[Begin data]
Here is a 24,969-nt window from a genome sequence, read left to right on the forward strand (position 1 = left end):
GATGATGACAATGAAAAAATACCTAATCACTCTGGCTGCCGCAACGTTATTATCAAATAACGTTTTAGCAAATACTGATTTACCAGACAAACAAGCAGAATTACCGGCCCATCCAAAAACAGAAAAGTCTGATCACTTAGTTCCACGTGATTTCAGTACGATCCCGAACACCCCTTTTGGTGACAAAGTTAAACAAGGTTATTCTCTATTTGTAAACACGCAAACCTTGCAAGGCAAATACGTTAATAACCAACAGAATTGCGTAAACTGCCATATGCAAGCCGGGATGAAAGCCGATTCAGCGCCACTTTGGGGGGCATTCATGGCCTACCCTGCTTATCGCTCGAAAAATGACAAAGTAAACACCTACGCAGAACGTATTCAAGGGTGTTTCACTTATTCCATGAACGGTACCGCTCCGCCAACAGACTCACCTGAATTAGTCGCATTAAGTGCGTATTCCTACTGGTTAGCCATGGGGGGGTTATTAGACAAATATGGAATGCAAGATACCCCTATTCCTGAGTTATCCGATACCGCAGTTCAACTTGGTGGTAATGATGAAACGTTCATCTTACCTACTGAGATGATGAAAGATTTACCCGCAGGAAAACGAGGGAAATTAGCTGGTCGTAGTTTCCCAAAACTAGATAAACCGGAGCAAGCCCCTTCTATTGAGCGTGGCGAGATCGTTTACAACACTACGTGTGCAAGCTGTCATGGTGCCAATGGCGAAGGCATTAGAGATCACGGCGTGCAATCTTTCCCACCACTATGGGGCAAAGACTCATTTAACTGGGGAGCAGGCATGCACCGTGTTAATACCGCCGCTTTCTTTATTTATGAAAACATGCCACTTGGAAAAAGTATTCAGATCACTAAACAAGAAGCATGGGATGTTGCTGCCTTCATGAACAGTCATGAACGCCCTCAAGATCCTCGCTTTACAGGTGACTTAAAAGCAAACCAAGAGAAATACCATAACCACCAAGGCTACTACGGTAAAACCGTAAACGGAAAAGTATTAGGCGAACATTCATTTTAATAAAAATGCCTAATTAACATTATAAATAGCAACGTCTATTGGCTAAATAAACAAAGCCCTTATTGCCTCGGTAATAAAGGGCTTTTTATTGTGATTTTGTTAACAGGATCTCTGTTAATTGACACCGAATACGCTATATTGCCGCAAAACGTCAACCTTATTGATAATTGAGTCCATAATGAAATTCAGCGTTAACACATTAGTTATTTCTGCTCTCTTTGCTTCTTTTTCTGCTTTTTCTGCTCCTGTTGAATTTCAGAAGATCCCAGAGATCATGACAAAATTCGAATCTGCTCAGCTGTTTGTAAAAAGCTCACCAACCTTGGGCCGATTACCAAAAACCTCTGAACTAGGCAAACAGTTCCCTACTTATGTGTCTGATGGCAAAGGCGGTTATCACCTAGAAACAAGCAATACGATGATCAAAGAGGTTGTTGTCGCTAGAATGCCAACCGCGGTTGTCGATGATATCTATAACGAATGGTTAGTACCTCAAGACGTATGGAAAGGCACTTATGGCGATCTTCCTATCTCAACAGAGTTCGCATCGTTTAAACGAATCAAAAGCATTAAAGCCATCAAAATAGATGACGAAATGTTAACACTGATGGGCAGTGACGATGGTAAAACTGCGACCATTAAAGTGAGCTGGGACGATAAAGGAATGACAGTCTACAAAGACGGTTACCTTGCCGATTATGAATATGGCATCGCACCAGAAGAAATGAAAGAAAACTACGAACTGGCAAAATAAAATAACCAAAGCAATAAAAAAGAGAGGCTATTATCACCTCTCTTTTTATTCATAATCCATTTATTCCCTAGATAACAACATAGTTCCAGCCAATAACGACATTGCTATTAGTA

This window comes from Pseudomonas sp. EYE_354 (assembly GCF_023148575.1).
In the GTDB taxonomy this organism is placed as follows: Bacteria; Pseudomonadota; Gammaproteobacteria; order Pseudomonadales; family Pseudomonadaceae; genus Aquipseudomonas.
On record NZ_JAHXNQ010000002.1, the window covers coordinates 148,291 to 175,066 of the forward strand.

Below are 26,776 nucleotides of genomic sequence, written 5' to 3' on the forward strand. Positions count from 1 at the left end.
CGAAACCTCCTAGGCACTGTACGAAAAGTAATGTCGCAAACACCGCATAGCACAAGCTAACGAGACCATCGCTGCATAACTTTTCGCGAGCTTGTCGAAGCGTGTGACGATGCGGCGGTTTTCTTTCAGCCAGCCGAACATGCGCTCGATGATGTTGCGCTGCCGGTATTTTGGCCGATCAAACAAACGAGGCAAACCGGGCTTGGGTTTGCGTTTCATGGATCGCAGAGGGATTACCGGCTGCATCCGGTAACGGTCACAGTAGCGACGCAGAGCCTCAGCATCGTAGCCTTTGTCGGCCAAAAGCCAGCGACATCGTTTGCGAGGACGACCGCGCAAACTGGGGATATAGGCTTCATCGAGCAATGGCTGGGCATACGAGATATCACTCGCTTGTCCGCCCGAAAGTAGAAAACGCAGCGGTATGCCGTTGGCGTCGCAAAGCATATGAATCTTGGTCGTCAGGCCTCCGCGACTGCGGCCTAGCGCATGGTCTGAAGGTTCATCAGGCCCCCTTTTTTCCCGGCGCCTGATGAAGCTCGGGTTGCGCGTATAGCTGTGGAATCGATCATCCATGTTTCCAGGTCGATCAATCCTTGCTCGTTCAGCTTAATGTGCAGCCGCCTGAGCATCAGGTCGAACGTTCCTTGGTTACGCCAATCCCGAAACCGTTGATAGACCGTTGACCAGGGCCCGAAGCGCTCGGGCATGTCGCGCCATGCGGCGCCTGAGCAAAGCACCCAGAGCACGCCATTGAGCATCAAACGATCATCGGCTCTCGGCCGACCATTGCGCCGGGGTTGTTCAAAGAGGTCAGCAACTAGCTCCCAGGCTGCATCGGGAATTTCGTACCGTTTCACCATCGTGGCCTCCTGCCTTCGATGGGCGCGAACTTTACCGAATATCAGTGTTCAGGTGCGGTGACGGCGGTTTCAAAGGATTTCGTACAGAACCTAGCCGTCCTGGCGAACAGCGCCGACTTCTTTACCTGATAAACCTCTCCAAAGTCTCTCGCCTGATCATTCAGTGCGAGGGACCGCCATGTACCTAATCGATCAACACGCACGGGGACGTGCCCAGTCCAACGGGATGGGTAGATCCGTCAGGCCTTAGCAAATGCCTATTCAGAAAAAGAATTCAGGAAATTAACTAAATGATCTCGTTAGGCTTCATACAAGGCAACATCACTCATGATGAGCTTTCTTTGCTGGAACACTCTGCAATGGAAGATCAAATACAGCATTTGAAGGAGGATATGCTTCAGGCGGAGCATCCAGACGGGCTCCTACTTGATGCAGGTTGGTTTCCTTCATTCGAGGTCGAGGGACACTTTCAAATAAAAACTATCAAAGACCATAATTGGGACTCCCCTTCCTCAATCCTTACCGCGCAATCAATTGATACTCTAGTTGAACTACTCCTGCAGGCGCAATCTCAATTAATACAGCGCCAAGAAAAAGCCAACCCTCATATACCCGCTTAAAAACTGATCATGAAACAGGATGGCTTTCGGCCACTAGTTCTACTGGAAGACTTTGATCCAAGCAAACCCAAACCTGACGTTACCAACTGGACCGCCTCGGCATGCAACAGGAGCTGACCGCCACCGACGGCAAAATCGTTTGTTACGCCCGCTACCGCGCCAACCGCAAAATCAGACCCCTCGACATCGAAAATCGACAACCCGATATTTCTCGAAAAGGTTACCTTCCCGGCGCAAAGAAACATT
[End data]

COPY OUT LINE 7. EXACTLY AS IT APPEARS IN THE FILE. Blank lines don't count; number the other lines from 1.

CGAAACCTCCTAGGCACTGTACGAAAAGTAATGTCGCAAACACCGCATAGCACAAGCTAACGAGACCATCGCTGCATAACTTTTCGCGAGCTTGTCGAAGCGTGTGACGATGCGGCGGTTTTCTTTCAGCCAGCCGAACATGCGCTCGATGATGTTGCGCTGCCGGTATTTTGGCCGATCAAACAAACGAGGCAAACCGGGCTTGGGTTTGCGTTTCATGGATCGCAGAGGGATTACCGGCTGCATCCGGTAACGGTCACAGTAGCGACGCAGAGCCTCAGCATCGTAGCCTTTGTCGGCCAAAAGCCAGCGACATCGTTTGCGAGGACGACCGCGCAAACTGGGGATATAGGCTTCATCGAGCAATGGCTGGGCATACGAGATATCACTCGCTTGTCCGCCCGAAAGTAGAAAACGCAGCGGTATGCCGTTGGCGTCGCAAAGCATATGAATCTTGGTCGTCAGGCCTCCGCGACTGCGGCCTAGCGCATGGTCTGAAGGTTCATCAGGCCCCCTTTTTTCCCGGCGCCTGATGAAGCTCGGGTTGCGCGTATAGCTGTGGAATCGATCATCCATGTTTCCAGGTCGATCAATCCTTGCTCGTTCAGCTTAATGTGCAGCCGCCTGAGCATCAGGTCGAACGTTCCTTGGTTACGCCAATCCCGAAACCGTTGATAGACCGTTGACCAGGGCCCGAAGCGCTCGGGCATGTCGCGCCATGCGGCGCCTGAGCAAAGCACCCAGAGCACGCCATTGAGCATCAAACGATCATCGGCTCTCGGCCGACCATTGCGCCGGGGTTGTTCAAAGAGGTCAGCAACTAGCTCCCAGGCTGCATCGGGAATTTCGTACCGTTTCACCATCGTGGCCTCCTGCCTTCGATGGGCGCGAACTTTACCGAATATCAGTGTTCAGGTGCGGTGACGGCGGTTTCAAAGGATTTCGTACAGAACCTAGCCGTCCTGGCGAACAGCGCCGACTTCTTTACCTGATAAACCTCTCCAAAGTCTCTCGCCTGATCATTCAGTGCGAGGGACCGCCATGTACCTAATCGATCAACACGCACGGGGACGTGCCCAGTCCAACGGGATGGGTAGATCCGTCAGGCCTTAGCAAATGCCTATTCAGAAAAAGAATTCAGGAAATTAACTAAATGATCTCGTTAGGCTTCATACAAGGCAACATCACTCATGATGAGCTTTCTTTGCTGGAACACTCTGCAATGGAAGATCAAATACAGCATTTGAAGGAGGATATGCTTCAGGCGGAGCATCCAGACGGGCTCCTACTTGATGCAGGTTGGTTTCCTTCATTCGAGGTCGAGGGACACTTTCAAATAAAAACTATCAAAGACCATAATTGGGACTCCCCTTCCTCAATCCTTACCGCGCAATCAATTGATACTCTAGTTGAACTACTCCTGCAGGCGCAATCTCAATTAATACAGCGCCAAGAAAAAGCCAACCCTCATATACCCGCTTAAAAACTGATCATGAAACAGGATGGCTTTCGGCCACTAGTTCTACTGGAAGACTTTGATCCAAGCAAACCCAAACCTGACGTTACCAACTGGACCGCCTCGGCATGCAACAGGAGCTGACCGCCACCGACGGCAAAATCGTTTGTTACGCCCGCTACCGCGCCAACCGCAAAATCAGACCCCTCGACATCGAAAATCGACAACCCGATATTTCTCGAAAAGGTTACCTTCCCGGCGCAAAGAAACATT